Friday, June 17, 2011

Quote of the Day: Seneca

As I wrote in a previous post, I've been reading a little bit of Seneca's Epistulae morales ad Lucilium, and today, I wanted to quote him on one function that letters seemed to play during his time.

"Thank you for writing so often. By doing so you give me a glimpse of yourself in the only way you can. I never get a letter from you without instantly feeling we're together. If pictures of absent friends are a source of pleasure to us, refreshing the memory and relieving the sense of void with a solace however insubstantial and unreal, how much more so are letters, which carry marks and signs of the absent friend that are real. For the handwriting of a friend affords us what is so delightful about seeing him again, the sense of recognition (agnoscere)."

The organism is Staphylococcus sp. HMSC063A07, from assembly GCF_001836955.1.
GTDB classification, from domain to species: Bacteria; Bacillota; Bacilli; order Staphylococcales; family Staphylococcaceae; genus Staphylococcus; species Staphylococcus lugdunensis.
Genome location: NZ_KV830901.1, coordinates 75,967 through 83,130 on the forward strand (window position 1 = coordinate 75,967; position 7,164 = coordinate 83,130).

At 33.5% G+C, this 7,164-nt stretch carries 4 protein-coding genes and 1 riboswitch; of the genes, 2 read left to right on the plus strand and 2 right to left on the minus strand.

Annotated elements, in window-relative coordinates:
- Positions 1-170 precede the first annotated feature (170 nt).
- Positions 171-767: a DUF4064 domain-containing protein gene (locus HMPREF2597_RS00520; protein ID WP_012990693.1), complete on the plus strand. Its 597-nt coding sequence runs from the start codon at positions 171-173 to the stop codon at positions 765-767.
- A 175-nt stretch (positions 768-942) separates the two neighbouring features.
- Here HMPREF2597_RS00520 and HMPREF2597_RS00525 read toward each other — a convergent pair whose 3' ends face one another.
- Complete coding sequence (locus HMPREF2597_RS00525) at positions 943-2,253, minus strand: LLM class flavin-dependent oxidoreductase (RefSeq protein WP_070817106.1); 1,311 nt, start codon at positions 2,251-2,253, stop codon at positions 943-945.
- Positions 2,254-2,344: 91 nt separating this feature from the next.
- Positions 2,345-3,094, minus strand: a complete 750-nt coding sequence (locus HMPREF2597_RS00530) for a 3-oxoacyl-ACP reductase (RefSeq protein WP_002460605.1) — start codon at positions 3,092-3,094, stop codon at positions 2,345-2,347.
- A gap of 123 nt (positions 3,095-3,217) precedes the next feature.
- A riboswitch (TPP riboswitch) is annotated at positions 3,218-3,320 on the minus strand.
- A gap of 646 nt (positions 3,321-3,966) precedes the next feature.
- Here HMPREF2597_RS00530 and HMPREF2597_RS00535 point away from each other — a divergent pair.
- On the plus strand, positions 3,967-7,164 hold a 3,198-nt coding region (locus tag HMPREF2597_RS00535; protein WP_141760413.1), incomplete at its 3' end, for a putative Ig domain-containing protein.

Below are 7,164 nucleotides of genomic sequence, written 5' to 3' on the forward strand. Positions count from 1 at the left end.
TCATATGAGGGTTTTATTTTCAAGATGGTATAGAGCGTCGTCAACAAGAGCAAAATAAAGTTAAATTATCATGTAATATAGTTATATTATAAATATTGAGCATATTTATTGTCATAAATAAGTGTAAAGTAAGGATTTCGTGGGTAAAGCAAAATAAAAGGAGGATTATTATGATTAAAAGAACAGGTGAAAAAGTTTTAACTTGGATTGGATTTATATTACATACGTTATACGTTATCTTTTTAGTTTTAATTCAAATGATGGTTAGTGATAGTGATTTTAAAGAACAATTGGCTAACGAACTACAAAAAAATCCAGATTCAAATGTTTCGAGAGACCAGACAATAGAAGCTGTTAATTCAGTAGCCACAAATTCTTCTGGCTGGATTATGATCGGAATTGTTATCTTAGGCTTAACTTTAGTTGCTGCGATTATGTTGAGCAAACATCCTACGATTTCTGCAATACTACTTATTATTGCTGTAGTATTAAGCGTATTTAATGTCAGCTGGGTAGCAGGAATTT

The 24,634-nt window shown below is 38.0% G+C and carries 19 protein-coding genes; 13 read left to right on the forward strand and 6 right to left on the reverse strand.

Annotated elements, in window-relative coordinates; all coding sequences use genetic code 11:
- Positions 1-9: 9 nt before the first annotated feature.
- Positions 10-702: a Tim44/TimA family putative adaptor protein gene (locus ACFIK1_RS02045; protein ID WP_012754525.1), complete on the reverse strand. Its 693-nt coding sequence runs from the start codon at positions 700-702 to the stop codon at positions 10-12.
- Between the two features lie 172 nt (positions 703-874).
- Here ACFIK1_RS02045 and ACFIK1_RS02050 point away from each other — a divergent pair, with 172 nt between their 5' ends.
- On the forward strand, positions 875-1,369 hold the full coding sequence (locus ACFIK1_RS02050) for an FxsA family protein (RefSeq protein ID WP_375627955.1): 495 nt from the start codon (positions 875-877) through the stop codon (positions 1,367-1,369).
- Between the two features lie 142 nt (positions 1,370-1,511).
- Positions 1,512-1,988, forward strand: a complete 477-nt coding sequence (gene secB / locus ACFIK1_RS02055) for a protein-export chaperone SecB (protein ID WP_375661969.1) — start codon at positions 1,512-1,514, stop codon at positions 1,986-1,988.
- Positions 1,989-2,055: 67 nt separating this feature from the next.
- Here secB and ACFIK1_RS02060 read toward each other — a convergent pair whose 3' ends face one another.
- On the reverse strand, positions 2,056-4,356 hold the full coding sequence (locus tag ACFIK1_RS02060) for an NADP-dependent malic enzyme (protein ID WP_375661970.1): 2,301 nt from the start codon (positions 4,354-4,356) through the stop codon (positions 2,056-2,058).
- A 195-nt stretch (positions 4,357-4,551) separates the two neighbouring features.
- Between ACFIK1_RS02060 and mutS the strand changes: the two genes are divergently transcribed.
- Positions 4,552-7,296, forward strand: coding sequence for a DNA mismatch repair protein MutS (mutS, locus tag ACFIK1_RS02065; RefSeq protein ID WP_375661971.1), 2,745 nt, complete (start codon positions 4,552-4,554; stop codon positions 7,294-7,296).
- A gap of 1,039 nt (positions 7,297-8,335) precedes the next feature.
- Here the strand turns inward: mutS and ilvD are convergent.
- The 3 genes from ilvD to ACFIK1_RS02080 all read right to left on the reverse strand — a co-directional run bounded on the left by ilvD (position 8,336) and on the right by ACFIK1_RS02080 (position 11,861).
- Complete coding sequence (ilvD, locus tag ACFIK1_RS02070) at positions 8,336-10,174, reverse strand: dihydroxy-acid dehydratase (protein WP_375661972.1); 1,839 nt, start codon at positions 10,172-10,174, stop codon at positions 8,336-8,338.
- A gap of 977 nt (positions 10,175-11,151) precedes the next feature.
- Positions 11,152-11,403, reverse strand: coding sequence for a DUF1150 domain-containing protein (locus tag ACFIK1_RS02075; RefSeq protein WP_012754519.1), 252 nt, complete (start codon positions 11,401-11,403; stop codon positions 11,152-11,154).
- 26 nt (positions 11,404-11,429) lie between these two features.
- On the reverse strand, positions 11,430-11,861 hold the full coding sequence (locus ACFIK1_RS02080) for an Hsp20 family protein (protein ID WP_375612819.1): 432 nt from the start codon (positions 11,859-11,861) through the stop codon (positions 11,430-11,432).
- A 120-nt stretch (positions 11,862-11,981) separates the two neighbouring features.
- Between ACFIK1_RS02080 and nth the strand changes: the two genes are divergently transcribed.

- Seneca, Letter 40.1

In our modern age of easy travel, texting, phone calls, and even video chatting (FaceTime, Skype, etc!?), it might be difficult for us at times to imagine how letters might have been perceived and accepted by their recipients. Consequently, when we come across letters in the NT, we are prone to search out possible universal apothegms that we would like to apply in our current situations. However, a quote like above shows the tender and personal (also in some ways private?) nature of letters that insists on our more careful attention to particular situations, expressions of friendship (or enmity?), etc., that exist in the NT epistles.

No comments: